Stories from the corner of 37th and Nicollet

Raspberry Picking

My family created a tradition at our home in Powderhorn that centered around the arrival of raspberries.  Usually a 4th of July crop, our backyard harvest of raspberries became one of the featured ingredients of an annual ice cream festival in our back yard.   Our gathering brought together our extended families, our friends and co-workers and our neighbors on the block.  As a chance to connect the wide circle of people we knew, ice cream played the central draw, but the ability to meet and develop friendships was the ultimate treat of the event.

Some years the 4th would arrive with just a smattering of berries to use as a topping, other years the crop (with supplements from my siblings gardens) would turn into several quarts of sorbets, ice creams and sauces.  Our celebration of summer seemed somehow focused on getting to the raspberry harvest.  And the monitoring of their ripening was one of the ways we measured summer’s passing.

Harvesting raspberries is not an easy task. It requires a good eye, a light touch and the willingness to bear some pokes and scratches.  Knowing when not to tug too hard, or how to lift a cane to peek under the sheltering leaves without breaking it, or when to untangle a set of canes to offer better access, are all learned and acquired skills.  Picking cleanly (no stems, leaves, bugs) is a challenge with raspberries and their fragility requires a patience and ease that is often lost on a hot July day.

This year the raspberries, like most crops, were a bit later than usual.  I only began to harvest (ok…nibble a few) from our own small set of canes in mid July and the bounty that could be ice cream-worthy didn’t come until the last week of July.  But with the offer of my heading-out-of-town neighbor to help clean off his canes, I used an unseasonably cool July morning to pick nearly a pound of berries to make sorbet for the shop.

As I picked, it struck me how the task of gathering berries is a process that should be in the front of my mind for other business tasks.  Slow down. Get down to the level of the activity itself.  Look from all angles.  Go back from another perspective to see what you have missed. Bear the scratches. Go easy, be gentle, the best fruits are ready for you and will just fall into your hands if you let them.

I’ve struggled mightily as a business this summer trying to deal with the road construction’s effects on customer access.  I’ve been anxious and stressed. I’ve worked far too many hours to stretch thin revenue. I’ve watched as opportunities ripened and fell to the ground before I could make good use of them. I’ve run up against enough thorns to just want to back off.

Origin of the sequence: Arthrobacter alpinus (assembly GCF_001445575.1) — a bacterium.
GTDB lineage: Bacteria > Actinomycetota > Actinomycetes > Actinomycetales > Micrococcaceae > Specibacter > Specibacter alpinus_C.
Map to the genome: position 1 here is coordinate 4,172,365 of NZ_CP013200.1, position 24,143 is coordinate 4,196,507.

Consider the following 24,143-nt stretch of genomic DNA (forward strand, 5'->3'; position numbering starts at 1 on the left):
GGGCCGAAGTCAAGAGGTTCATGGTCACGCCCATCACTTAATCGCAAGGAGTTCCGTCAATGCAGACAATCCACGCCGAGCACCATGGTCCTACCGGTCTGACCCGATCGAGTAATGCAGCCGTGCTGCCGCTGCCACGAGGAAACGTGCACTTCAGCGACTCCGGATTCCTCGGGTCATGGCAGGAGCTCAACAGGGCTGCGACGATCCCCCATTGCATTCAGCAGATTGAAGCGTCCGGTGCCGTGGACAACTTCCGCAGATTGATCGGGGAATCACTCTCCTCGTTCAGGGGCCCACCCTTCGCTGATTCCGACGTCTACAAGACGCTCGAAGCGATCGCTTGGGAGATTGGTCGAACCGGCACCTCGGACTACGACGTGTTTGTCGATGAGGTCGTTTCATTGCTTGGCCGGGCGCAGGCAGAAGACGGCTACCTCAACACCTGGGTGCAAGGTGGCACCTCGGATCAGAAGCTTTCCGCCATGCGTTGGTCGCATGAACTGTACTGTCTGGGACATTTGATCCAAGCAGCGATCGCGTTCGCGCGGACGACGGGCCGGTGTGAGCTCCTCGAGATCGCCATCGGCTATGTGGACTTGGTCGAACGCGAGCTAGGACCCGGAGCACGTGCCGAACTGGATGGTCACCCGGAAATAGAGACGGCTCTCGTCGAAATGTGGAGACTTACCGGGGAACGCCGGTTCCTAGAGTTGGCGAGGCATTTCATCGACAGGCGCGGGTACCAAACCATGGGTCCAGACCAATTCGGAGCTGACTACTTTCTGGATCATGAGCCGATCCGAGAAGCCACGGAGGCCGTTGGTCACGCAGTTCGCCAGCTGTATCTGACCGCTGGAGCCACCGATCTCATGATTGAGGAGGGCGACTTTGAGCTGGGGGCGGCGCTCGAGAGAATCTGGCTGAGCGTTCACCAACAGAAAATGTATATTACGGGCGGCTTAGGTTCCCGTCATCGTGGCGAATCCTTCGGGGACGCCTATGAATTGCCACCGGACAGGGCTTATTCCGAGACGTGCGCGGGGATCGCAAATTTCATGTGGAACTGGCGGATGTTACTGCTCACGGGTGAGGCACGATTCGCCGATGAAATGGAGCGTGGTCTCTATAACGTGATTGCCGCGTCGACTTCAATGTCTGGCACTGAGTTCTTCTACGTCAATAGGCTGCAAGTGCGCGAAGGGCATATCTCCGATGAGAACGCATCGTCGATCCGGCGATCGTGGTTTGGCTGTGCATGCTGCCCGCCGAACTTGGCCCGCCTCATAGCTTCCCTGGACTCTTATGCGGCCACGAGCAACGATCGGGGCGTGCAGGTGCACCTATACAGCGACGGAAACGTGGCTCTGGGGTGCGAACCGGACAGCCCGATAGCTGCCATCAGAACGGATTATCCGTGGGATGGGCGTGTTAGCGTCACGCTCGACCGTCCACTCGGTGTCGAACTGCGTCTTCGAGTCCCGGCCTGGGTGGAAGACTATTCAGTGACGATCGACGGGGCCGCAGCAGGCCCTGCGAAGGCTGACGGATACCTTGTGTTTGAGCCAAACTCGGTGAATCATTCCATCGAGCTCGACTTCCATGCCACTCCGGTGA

My raspberry harvesting gave me a glimpse of a bigger picture. It has been a slow ripening summer but the fruits are coming.  My neighbors (and family and friends) have indeed been here this summer to connect, to share their friendship, and show their support. This has lifted my spirits and sustained the shop through this rough patch.

While I was harvesting (a good time to meditate a bit) it also struck me that a couple other current issues for our neighborhood might look a little differently if given the “raspberry picking” process.   Conversation has begun around the relationship with our city’s energy producer, Xcel.  Already the big company response looks like the best way to harvest raspberries would be to cut down all the canes, run them through a few machines and sort out of the useful berries in the end. Start over with new canes next year.  Attack. Tear apart.  Don’t worry we can fix it later.   But a gentler touch might be more appropriate.  A willingness to look under the issues, carefully move aside barriers and find the good fruit.  Wanting more sustainable energy production (renewable instead of nuclear) and wanting more affordable energy production (stakeholders instead of shareholders) is a future that we can all celebrate.  A desire to not fight with the raspberries will bring a better harvest.


There’s also talk of a co-operative grocery store that would serve our neighborhood and the Central / Bryant Neighborhoods where grocery and food options are currently very limited. What an awesome harvest of raspberries! Fresh and local and organic raspberries!  There is so much to get excited about with announcement of Seward Co-op’s hopes to build on 38th Street.  It seems like such an easy picking of fruit!  But my harvesting reminded me that there is more to this than easy pickings.  We can’t forget that there will still be hidden fruit for picking. There will still be thorns that scratch.  There will still be tangled canes that are barriers to the really good berries.   A really fruitful harvest (one that does bear enough fruit for a community celebration) will require looking at the building of a co-operative grocery from lots of angles, with lots of different eyes, and with a willingness to be gentle. 


Raspberries plants (I think) hide their fruits under their leaves and grow lots of thorny protection because they understand how tasty they are.  They just want to get ripe and drop to the ground so that their seeds can take root. They try as hard as they can to get at least some of those berries to be missed.  It is a good thing that missing a few berries can result in future harvests and ongoing celebrations.